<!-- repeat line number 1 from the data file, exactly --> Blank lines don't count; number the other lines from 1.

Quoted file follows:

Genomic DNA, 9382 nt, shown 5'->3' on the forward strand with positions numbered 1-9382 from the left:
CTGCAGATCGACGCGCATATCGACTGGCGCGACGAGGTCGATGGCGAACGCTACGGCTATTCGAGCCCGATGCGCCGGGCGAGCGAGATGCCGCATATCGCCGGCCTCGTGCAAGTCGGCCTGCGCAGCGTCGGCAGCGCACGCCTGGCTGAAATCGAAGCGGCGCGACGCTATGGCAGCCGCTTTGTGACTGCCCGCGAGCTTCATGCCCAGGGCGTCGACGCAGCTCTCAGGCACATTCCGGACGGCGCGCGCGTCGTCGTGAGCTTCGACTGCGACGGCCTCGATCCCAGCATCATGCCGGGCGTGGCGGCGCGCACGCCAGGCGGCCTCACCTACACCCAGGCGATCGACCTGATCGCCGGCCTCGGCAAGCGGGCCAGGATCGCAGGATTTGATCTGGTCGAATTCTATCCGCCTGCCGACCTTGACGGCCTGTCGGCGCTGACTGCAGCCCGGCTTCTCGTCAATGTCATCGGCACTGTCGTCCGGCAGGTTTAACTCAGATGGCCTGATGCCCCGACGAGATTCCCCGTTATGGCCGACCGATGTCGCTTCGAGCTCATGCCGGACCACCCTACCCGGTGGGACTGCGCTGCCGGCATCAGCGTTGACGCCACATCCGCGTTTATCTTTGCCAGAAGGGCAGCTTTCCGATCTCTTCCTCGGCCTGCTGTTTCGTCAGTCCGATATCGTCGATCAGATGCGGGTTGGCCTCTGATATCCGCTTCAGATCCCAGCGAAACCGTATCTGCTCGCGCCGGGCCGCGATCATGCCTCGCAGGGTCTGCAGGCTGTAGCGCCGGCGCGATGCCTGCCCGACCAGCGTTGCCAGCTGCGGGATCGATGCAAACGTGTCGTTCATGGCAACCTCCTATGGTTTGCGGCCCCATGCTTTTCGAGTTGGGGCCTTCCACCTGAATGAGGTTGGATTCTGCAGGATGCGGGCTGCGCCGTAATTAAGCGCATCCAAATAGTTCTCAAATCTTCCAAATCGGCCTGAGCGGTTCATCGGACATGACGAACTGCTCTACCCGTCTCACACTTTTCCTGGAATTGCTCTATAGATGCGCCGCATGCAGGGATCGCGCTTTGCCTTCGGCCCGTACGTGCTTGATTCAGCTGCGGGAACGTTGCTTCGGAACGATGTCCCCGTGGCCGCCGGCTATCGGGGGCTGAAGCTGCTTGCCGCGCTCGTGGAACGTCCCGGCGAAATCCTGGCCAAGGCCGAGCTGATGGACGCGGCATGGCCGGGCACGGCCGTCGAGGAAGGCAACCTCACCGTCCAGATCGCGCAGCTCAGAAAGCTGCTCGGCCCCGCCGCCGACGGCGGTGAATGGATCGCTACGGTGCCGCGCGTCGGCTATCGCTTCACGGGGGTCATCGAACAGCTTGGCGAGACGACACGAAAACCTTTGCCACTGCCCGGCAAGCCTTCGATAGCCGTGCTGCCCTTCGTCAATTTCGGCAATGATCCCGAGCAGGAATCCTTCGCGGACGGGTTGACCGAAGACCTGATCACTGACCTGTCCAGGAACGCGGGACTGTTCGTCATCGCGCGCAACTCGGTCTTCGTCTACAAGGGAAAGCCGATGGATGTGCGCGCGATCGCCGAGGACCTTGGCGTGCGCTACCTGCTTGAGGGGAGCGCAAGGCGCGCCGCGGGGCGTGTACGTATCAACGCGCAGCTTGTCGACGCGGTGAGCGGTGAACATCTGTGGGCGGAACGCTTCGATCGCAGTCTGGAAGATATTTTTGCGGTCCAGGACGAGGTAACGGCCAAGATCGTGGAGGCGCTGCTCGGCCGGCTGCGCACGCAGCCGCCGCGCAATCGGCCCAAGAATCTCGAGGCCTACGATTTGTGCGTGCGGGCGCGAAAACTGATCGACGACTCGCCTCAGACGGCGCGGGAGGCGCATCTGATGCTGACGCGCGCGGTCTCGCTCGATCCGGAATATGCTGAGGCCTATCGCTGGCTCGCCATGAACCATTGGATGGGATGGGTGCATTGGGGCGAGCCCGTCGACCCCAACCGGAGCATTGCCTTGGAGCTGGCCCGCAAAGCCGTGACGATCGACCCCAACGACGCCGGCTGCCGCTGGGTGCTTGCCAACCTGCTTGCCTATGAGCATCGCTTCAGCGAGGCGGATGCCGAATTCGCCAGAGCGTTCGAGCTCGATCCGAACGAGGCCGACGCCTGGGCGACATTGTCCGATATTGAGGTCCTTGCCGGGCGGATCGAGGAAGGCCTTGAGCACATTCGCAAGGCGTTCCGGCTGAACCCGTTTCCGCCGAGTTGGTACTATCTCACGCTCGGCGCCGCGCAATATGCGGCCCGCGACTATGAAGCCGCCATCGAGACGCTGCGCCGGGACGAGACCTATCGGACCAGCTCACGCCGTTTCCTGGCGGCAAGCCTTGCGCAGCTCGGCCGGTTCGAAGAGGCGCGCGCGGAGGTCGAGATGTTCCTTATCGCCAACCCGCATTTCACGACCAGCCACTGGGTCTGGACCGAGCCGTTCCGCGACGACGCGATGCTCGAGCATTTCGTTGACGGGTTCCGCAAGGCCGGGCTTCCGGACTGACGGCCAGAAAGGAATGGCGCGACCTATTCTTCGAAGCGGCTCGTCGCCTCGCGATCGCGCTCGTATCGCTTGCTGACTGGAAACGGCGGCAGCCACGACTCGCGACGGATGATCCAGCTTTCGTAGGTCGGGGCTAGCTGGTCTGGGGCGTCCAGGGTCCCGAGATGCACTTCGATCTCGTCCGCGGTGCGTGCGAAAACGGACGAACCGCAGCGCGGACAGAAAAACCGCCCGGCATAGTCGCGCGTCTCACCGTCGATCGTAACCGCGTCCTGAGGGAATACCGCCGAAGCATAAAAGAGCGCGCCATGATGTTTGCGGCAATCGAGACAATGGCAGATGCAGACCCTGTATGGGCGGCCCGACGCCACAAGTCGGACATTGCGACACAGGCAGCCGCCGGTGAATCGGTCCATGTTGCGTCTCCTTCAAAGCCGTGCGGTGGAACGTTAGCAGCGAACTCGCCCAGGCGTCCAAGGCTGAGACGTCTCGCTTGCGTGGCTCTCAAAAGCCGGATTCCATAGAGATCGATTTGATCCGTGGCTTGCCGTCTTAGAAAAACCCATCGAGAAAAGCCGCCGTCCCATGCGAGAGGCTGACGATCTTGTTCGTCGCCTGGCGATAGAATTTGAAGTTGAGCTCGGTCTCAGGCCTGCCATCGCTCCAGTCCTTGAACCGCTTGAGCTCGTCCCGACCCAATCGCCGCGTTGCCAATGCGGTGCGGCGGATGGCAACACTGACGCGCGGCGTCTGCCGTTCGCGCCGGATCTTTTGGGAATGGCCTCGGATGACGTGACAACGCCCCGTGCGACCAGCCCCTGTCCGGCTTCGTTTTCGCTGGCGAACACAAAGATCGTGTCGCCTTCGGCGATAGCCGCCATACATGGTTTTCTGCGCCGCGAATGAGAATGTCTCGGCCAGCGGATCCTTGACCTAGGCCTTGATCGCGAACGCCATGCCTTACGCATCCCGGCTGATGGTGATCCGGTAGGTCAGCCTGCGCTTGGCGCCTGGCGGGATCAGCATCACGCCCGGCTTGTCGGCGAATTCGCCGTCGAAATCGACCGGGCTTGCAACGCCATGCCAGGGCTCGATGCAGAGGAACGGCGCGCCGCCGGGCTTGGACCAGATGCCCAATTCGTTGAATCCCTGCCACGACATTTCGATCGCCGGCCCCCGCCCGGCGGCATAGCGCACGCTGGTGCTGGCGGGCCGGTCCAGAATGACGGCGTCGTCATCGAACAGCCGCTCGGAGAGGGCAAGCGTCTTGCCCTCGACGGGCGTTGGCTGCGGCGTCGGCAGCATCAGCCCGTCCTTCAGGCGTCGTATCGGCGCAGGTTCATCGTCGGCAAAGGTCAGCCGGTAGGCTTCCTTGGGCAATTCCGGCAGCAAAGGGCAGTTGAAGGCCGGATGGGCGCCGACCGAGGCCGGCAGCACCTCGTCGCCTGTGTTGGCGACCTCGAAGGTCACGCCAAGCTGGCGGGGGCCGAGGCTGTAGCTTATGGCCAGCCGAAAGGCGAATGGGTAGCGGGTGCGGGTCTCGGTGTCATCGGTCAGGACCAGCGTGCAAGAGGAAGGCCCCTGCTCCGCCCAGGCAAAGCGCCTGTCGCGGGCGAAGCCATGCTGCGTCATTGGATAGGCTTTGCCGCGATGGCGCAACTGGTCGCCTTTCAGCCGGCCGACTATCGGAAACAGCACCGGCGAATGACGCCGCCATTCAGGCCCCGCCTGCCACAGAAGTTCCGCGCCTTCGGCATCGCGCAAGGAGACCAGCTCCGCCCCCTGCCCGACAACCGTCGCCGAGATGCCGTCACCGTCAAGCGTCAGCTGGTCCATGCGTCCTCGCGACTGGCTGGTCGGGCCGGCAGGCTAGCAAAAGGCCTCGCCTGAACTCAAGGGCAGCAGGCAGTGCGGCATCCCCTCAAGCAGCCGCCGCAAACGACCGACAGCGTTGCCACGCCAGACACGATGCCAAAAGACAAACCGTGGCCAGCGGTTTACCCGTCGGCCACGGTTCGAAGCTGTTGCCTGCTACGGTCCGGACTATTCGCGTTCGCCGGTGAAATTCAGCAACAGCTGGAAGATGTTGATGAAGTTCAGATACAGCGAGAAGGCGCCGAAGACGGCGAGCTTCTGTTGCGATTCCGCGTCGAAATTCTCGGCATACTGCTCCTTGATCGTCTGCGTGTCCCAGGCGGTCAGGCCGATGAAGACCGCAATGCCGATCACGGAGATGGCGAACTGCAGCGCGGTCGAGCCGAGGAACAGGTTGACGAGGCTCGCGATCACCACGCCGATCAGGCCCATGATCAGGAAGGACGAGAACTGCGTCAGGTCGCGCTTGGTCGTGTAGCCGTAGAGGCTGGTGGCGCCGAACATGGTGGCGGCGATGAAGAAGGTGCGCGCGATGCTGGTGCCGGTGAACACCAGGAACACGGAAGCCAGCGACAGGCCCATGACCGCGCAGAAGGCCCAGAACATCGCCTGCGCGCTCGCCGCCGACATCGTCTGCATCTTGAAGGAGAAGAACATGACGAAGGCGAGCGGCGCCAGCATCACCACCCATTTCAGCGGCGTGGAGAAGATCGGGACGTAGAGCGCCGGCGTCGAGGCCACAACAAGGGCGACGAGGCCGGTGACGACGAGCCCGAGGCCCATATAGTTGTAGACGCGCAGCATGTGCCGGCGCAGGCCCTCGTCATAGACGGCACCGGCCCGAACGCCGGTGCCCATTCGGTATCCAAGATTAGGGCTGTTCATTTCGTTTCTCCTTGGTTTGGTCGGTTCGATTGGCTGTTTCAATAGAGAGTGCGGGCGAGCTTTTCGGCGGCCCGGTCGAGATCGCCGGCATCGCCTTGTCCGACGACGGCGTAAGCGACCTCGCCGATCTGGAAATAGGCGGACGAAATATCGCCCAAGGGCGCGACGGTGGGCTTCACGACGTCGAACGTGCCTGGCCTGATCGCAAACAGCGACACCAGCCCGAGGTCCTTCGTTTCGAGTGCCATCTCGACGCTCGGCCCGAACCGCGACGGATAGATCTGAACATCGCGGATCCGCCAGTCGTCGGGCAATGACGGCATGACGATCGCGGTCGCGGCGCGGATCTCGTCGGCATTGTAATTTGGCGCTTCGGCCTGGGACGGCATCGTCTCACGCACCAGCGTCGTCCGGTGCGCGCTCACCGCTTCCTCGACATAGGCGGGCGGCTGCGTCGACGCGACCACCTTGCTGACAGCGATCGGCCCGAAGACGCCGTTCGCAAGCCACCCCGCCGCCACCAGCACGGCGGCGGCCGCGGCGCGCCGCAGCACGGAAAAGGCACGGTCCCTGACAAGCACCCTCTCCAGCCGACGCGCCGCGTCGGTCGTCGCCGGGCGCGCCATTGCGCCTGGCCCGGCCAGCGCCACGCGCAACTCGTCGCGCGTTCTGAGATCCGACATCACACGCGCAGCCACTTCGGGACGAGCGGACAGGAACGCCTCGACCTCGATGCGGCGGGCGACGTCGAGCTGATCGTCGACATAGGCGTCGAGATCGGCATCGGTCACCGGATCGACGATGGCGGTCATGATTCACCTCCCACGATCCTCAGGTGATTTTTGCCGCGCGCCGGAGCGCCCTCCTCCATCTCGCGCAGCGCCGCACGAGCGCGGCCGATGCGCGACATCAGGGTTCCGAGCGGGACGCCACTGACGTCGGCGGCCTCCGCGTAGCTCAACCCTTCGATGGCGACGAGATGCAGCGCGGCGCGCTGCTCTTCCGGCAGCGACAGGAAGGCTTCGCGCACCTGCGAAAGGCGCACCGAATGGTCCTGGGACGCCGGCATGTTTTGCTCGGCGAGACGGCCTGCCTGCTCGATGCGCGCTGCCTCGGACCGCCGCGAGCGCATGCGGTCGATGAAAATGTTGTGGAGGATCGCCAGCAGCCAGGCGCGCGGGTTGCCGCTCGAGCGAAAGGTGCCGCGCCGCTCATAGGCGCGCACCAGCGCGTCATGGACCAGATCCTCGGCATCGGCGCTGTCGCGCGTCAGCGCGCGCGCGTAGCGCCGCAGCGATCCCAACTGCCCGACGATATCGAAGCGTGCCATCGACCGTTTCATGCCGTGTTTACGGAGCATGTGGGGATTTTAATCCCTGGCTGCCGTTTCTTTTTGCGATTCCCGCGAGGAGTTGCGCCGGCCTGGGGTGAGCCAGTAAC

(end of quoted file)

Genomic DNA, 9382 nt, shown 5'->3' on the forward strand with positions numbered 1-9382 from the left: